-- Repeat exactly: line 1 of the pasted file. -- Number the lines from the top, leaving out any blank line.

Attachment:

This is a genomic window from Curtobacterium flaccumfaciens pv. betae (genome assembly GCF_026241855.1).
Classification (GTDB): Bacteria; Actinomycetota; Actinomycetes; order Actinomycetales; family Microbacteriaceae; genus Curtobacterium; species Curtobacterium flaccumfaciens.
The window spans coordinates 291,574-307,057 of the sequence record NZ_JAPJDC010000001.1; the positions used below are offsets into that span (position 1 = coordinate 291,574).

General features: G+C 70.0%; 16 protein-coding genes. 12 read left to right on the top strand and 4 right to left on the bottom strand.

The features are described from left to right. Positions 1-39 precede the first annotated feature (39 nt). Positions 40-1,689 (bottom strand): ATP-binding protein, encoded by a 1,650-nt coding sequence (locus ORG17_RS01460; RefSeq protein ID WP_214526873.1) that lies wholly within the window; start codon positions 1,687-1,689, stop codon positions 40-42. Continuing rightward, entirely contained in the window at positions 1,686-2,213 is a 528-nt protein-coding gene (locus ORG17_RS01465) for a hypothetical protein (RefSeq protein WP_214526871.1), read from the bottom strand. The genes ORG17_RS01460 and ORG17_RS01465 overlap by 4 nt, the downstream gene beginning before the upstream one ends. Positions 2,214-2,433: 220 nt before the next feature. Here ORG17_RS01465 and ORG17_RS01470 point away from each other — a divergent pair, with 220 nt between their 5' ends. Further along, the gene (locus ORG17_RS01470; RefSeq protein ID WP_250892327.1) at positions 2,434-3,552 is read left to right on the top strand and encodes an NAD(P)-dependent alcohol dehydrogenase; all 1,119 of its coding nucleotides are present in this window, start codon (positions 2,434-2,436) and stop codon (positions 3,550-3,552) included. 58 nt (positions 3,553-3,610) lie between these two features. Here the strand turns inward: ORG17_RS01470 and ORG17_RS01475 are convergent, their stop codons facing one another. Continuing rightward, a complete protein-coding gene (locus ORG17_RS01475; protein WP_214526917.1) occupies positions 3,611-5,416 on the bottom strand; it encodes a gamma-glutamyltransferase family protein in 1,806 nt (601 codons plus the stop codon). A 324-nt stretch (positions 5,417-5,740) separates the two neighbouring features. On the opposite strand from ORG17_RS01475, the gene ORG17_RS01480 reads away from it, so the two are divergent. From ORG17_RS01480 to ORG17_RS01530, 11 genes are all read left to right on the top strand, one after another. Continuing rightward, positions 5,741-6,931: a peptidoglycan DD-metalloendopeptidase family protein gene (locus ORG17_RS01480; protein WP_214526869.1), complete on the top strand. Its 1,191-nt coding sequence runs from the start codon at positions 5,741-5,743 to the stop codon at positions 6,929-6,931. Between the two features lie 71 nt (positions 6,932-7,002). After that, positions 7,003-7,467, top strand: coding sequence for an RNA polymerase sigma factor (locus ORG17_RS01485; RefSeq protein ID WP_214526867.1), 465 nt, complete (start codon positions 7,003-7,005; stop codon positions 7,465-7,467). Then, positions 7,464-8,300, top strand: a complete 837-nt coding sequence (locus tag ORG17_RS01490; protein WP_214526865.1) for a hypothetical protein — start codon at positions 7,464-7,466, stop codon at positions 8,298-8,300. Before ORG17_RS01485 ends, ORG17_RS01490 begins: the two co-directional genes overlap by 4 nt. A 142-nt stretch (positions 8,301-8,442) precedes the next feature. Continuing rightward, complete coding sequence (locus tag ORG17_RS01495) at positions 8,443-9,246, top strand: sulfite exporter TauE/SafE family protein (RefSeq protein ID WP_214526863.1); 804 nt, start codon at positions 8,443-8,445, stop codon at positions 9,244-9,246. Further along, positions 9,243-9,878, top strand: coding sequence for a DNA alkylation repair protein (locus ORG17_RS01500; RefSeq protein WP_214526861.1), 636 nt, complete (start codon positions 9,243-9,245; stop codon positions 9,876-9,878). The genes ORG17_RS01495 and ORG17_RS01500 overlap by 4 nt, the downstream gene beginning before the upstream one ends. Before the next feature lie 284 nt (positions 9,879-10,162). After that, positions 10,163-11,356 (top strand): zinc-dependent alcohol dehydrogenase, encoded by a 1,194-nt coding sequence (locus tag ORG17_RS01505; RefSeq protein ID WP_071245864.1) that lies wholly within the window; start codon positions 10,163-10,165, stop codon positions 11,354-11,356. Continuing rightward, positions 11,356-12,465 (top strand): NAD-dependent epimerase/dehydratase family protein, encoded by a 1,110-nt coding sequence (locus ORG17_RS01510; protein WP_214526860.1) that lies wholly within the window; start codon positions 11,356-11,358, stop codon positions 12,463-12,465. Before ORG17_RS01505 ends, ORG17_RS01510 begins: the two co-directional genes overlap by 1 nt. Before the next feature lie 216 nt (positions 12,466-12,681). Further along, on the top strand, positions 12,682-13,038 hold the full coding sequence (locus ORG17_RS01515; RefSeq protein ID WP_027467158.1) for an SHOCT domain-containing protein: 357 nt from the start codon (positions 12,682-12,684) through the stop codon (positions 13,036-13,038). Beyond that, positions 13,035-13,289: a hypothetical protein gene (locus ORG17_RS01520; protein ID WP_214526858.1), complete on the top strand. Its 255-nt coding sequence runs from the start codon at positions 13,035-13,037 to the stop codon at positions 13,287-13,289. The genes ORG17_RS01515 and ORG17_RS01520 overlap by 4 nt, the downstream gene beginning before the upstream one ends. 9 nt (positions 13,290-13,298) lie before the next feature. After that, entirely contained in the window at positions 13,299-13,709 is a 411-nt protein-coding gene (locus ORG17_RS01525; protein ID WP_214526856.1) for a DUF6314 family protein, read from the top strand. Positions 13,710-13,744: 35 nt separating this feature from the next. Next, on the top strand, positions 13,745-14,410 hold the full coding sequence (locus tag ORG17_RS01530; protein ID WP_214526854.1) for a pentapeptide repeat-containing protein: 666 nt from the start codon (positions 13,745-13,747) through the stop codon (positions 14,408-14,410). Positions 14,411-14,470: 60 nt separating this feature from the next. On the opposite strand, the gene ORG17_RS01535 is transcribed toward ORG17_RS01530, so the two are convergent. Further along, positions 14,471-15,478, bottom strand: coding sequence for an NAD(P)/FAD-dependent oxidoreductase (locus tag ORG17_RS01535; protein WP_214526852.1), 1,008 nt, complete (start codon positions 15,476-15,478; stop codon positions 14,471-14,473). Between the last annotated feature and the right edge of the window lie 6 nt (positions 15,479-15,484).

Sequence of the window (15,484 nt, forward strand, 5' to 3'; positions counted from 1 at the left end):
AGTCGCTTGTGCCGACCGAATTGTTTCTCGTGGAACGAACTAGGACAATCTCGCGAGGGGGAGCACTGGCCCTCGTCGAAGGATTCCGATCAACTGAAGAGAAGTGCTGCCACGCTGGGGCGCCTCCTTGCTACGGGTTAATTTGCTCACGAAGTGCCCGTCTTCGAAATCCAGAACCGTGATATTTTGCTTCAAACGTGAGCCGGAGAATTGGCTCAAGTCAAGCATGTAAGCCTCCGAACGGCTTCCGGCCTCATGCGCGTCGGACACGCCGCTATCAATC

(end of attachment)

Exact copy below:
This is a genomic window from Curtobacterium flaccumfaciens pv. betae (genome assembly GCF_026241855.1).